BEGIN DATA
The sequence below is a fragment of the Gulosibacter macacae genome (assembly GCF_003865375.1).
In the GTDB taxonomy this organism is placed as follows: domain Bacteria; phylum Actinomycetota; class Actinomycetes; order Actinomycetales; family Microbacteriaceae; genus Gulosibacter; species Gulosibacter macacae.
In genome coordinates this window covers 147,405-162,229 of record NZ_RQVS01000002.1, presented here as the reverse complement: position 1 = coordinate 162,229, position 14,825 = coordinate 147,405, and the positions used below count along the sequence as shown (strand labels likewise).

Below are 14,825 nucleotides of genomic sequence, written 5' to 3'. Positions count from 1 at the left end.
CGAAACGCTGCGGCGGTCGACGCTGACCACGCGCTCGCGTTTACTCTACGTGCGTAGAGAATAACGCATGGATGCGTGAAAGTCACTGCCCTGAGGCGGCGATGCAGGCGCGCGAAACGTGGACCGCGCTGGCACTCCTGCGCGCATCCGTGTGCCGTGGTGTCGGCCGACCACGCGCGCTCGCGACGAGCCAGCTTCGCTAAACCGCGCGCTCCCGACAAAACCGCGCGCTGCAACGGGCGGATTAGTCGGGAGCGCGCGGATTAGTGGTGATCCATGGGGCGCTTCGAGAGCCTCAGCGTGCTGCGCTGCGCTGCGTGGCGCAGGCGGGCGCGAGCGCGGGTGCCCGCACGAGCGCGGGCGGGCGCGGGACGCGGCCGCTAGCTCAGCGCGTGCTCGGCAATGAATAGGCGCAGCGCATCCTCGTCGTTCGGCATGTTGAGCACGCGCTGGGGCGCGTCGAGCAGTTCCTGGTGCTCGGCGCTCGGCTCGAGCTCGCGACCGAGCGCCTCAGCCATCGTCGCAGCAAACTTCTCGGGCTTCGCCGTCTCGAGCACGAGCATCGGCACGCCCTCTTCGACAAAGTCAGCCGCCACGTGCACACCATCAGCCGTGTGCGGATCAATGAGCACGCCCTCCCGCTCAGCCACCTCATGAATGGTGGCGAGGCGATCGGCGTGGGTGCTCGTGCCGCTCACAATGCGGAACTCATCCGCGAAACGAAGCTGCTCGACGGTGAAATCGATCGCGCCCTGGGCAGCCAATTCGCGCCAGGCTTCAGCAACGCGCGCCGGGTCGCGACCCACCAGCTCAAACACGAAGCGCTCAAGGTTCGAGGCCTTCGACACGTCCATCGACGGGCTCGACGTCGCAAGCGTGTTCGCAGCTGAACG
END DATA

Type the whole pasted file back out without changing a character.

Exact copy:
The sequence below is a fragment of the Gulosibacter macacae genome (assembly GCF_003865375.1).
In the GTDB taxonomy this organism is placed as follows: domain Bacteria; phylum Actinomycetota; class Actinomycetes; order Actinomycetales; family Microbacteriaceae; genus Gulosibacter; species Gulosibacter macacae.
In genome coordinates this window covers 147,405-162,229 of record NZ_RQVS01000002.1, presented here as the reverse complement: position 1 = coordinate 162,229, position 14,825 = coordinate 147,405, and the positions used below count along the sequence as shown (strand labels likewise).

Below are 14,825 nucleotides of genomic sequence, written 5' to 3'. Positions count from 1 at the left end.
CGAAACGCTGCGGCGGTCGACGCTGACCACGCGCTCGCGTTTACTCTACGTGCGTAGAGAATAACGCATGGATGCGTGAAAGTCACTGCCCTGAGGCGGCGATGCAGGCGCGCGAAACGTGGACCGCGCTGGCACTCCTGCGCGCATCCGTGTGCCGTGGTGTCGGCCGACCACGCGCGCTCGCGACGAGCCAGCTTCGCTAAACCGCGCGCTCCCGACAAAACCGCGCGCTGCAACGGGCGGATTAGTCGGGAGCGCGCGGATTAGTGGTGATCCATGGGGCGCTTCGAGAGCCTCAGCGTGCTGCGCTGCGCTGCGTGGCGCAGGCGGGCGCGAGCGCGGGTGCCCGCACGAGCGCGGGCGGGCGCGGGACGCGGCCGCTAGCTCAGCGCGTGCTCGGCAATGAATAGGCGCAGCGCATCCTCGTCGTTCGGCATGTTGAGCACGCGCTGGGGCGCGTCGAGCAGTTCCTGGTGCTCGGCGCTCGGCTCGAGCTCGCGACCGAGCGCCTCAGCCATCGTCGCAGCAAACTTCTCGGGCTTCGCCGTCTCGAGCACGAGCATCGGCACGCCCTCTTCGACAAAGTCAGCCGCCACGTGCACACCATCAGCCGTGTGCGGATCAATGAGCACGCCCTCCCGCTCAGCCACCTCATGAATGGTGGCGAGGCGATCGGCGTGGGTGCTCGTGCCGCTCACAATGCGGAACTCATCCGCGAAACGAAGCTGCTCGACGGTGAAATCGATCGCGCCCTGGGCAGCCAATTCGCGCCAGGCTTCAGCAACGCGCGCCGGGTCGCGACCCACCAGCTCAAACACGAAGCGCTCAAGGTTCGAGGCCTTCGACACGTCCATCGACGGGCTCGACGTCGCAAGCGTGTTCGCAGCTGAACG